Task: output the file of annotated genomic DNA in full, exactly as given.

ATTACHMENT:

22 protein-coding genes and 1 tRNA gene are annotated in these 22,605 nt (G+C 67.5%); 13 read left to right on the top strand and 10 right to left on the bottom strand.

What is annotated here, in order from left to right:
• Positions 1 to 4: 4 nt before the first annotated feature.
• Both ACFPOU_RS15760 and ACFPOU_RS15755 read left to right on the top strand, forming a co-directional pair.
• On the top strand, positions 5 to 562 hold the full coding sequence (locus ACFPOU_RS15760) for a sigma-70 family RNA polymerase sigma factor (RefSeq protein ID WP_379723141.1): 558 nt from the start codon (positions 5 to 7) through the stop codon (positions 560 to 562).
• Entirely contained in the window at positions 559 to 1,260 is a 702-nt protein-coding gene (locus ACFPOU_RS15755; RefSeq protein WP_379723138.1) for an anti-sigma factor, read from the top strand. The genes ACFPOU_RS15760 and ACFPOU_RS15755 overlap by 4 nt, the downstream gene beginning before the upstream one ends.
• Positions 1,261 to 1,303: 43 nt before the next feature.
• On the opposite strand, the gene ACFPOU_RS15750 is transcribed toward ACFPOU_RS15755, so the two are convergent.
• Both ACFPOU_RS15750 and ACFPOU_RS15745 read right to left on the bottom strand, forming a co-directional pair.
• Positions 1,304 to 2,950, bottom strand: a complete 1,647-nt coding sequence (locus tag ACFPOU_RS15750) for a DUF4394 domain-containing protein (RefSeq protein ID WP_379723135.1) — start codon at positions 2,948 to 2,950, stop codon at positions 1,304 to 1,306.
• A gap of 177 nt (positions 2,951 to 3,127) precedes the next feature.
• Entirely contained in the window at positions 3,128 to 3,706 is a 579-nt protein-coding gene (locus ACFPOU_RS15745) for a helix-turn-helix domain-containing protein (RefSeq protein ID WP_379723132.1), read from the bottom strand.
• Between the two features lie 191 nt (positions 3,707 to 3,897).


22 protein-coding genes and 1 tRNA gene are annotated in these 22,605 nt (G+C 67.5%); 13 read left to right on the top strand and 10 right to left on the bottom strand.

What is annotated here, in order from left to right:
• Positions 1 to 4: 4 nt before the first annotated feature.
• Both ACFPOU_RS15760 and ACFPOU_RS15755 read left to right on the top strand, forming a co-directional pair.
• On the top strand, positions 5 to 562 hold the full coding sequence (locus ACFPOU_RS15760) for a sigma-70 family RNA polymerase sigma factor (RefSeq protein ID WP_379723141.1): 558 nt from the start codon (positions 5 to 7) through the stop codon (positions 560 to 562).
• Entirely contained in the window at positions 559 to 1,260 is a 702-nt protein-coding gene (locus ACFPOU_RS15755; RefSeq protein WP_379723138.1) for an anti-sigma factor, read from the top strand. The genes ACFPOU_RS15760 and ACFPOU_RS15755 overlap by 4 nt, the downstream gene beginning before the upstream one ends.
• Positions 1,261 to 1,303: 43 nt before the next feature.
• On the opposite strand, the gene ACFPOU_RS15750 is transcribed toward ACFPOU_RS15755, so the two are convergent.
• Both ACFPOU_RS15750 and ACFPOU_RS15745 read right to left on the bottom strand, forming a co-directional pair.
• Positions 1,304 to 2,950, bottom strand: a complete 1,647-nt coding sequence (locus tag ACFPOU_RS15750) for a DUF4394 domain-containing protein (RefSeq protein ID WP_379723135.1) — start codon at positions 2,948 to 2,950, stop codon at positions 1,304 to 1,306.
• A gap of 177 nt (positions 2,951 to 3,127) precedes the next feature.
• Entirely contained in the window at positions 3,128 to 3,706 is a 579-nt protein-coding gene (locus ACFPOU_RS15745) for a helix-turn-helix domain-containing protein (RefSeq protein ID WP_379723132.1), read from the bottom strand.
• Between the two features lie 191 nt (positions 3,707 to 3,897).